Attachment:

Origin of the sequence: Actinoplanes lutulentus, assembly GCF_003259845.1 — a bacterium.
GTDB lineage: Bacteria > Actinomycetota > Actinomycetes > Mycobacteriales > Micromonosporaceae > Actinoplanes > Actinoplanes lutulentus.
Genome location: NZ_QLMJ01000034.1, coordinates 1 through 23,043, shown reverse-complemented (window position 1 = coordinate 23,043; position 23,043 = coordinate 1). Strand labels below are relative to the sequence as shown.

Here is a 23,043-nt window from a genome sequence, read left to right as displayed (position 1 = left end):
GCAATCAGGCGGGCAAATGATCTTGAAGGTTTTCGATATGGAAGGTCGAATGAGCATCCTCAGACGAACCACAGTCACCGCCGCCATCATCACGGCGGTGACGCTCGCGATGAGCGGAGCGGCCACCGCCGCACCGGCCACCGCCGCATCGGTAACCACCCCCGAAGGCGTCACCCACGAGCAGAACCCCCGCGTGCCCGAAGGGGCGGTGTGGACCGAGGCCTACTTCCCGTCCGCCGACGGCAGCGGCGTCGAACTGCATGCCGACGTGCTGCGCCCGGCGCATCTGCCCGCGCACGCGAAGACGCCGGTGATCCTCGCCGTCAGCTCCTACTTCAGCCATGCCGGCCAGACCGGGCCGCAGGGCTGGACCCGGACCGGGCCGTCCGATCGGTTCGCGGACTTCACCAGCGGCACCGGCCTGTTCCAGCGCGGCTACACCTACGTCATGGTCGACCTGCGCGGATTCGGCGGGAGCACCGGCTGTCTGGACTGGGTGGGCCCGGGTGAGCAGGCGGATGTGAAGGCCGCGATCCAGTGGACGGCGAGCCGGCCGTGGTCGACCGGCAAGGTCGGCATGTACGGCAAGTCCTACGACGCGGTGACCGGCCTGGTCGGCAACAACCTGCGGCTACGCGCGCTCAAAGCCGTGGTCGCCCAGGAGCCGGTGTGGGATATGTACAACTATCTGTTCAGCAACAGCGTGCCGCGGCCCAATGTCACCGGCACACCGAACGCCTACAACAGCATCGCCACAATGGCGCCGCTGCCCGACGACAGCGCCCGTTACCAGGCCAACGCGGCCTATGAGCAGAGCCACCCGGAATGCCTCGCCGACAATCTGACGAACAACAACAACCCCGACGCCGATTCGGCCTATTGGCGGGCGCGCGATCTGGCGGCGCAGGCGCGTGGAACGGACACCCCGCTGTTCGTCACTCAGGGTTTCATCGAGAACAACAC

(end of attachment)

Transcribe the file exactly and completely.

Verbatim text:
Origin of the sequence: Actinoplanes lutulentus, assembly GCF_003259845.1 — a bacterium.
GTDB lineage: Bacteria > Actinomycetota > Actinomycetes > Mycobacteriales > Micromonosporaceae > Actinoplanes > Actinoplanes lutulentus.
Genome location: NZ_QLMJ01000034.1, coordinates 1 through 23,043, shown reverse-complemented (window position 1 = coordinate 23,043; position 23,043 = coordinate 1). Strand labels below are relative to the sequence as shown.

Here is a 23,043-nt window from a genome sequence, read left to right as displayed (position 1 = left end):
GCAATCAGGCGGGCAAATGATCTTGAAGGTTTTCGATATGGAAGGTCGAATGAGCATCCTCAGACGAACCACAGTCACCGCCGCCATCATCACGGCGGTGACGCTCGCGATGAGCGGAGCGGCCACCGCCGCACCGGCCACCGCCGCATCGGTAACCACCCCCGAAGGCGTCACCCACGAGCAGAACCCCCGCGTGCCCGAAGGGGCGGTGTGGACCGAGGCCTACTTCCCGTCCGCCGACGGCAGCGGCGTCGAACTGCATGCCGACGTGCTGCGCCCGGCGCATCTGCCCGCGCACGCGAAGACGCCGGTGATCCTCGCCGTCAGCTCCTACTTCAGCCATGCCGGCCAGACCGGGCCGCAGGGCTGGACCCGGACCGGGCCGTCCGATCGGTTCGCGGACTTCACCAGCGGCACCGGCCTGTTCCAGCGCGGCTACACCTACGTCATGGTCGACCTGCGCGGATTCGGCGGGAGCACCGGCTGTCTGGACTGGGTGGGCCCGGGTGAGCAGGCGGATGTGAAGGCCGCGATCCAGTGGACGGCGAGCCGGCCGTGGTCGACCGGCAAGGTCGGCATGTACGGCAAGTCCTACGACGCGGTGACCGGCCTGGTCGGCAACAACCTGCGGCTACGCGCGCTCAAAGCCGTGGTCGCCCAGGAGCCGGTGTGGGATATGTACAACTATCTGTTCAGCAACAGCGTGCCGCGGCCCAATGTCACCGGCACACCGAACGCCTACAACAGCATCGCCACAATGGCGCCGCTGCCCGACGACAGCGCCCGTTACCAGGCCAACGCGGCCTATGAGCAGAGCCACCCGGAATGCCTCGCCGACAATCTGACGAACAACAACAACCCCGACGCCGATTCGGCCTATTGGCGGGCGCGCGATCTGGCGGCGCAGGCGCGTGGAACGGACACCCCGCTGTTCGTCACTCAGGGTTTCATCGAGAACAACAC